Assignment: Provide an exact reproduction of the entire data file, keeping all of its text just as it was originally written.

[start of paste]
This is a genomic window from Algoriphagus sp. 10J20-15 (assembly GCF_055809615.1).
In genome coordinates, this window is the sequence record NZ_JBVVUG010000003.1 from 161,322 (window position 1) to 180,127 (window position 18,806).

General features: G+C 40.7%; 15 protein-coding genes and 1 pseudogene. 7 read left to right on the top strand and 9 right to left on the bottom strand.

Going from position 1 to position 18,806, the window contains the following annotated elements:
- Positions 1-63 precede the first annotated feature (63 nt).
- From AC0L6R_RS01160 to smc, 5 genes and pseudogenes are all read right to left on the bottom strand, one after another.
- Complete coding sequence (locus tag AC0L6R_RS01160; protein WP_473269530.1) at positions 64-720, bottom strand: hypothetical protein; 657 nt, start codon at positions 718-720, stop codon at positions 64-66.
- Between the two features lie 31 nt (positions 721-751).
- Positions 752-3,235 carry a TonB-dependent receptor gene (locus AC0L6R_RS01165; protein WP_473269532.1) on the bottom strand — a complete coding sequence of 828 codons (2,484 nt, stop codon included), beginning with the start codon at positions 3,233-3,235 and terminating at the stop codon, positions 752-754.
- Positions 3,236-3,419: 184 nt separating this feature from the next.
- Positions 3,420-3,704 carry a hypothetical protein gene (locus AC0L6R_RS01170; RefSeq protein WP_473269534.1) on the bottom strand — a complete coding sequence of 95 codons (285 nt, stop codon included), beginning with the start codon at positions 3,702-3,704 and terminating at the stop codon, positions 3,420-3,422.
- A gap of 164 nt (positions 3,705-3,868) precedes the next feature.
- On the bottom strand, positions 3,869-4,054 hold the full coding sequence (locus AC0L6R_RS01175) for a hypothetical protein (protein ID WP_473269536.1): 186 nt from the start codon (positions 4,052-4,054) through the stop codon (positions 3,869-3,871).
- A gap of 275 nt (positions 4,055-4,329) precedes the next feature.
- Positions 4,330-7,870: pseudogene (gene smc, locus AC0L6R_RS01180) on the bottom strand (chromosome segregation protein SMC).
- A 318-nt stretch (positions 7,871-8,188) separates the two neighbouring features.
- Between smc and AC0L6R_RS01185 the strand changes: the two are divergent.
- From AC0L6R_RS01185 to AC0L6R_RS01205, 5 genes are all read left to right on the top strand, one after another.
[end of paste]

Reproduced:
This is a genomic window from Algoriphagus sp. 10J20-15 (assembly GCF_055809615.1).
In genome coordinates, this window is the sequence record NZ_JBVVUG010000003.1 from 161,322 (window position 1) to 180,127 (window position 18,806).

General features: G+C 40.7%; 15 protein-coding genes and 1 pseudogene. 7 read left to right on the top strand and 9 right to left on the bottom strand.

Going from position 1 to position 18,806, the window contains the following annotated elements:
- Positions 1-63 precede the first annotated feature (63 nt).
- From AC0L6R_RS01160 to smc, 5 genes and pseudogenes are all read right to left on the bottom strand, one after another.
- Complete coding sequence (locus tag AC0L6R_RS01160; protein WP_473269530.1) at positions 64-720, bottom strand: hypothetical protein; 657 nt, start codon at positions 718-720, stop codon at positions 64-66.
- Between the two features lie 31 nt (positions 721-751).
- Positions 752-3,235 carry a TonB-dependent receptor gene (locus AC0L6R_RS01165; protein WP_473269532.1) on the bottom strand — a complete coding sequence of 828 codons (2,484 nt, stop codon included), beginning with the start codon at positions 3,233-3,235 and terminating at the stop codon, positions 752-754.
- Positions 3,236-3,419: 184 nt separating this feature from the next.
- Positions 3,420-3,704 carry a hypothetical protein gene (locus AC0L6R_RS01170; RefSeq protein WP_473269534.1) on the bottom strand — a complete coding sequence of 95 codons (285 nt, stop codon included), beginning with the start codon at positions 3,702-3,704 and terminating at the stop codon, positions 3,420-3,422.
- A gap of 164 nt (positions 3,705-3,868) precedes the next feature.
- On the bottom strand, positions 3,869-4,054 hold the full coding sequence (locus AC0L6R_RS01175) for a hypothetical protein (protein ID WP_473269536.1): 186 nt from the start codon (positions 4,052-4,054) through the stop codon (positions 3,869-3,871).
- A gap of 275 nt (positions 4,055-4,329) precedes the next feature.
- Positions 4,330-7,870: pseudogene (gene smc, locus AC0L6R_RS01180) on the bottom strand (chromosome segregation protein SMC).
- A 318-nt stretch (positions 7,871-8,188) separates the two neighbouring features.
- Between smc and AC0L6R_RS01185 the strand changes: the two are divergent.
- From AC0L6R_RS01185 to AC0L6R_RS01205, 5 genes are all read left to right on the top strand, one after another.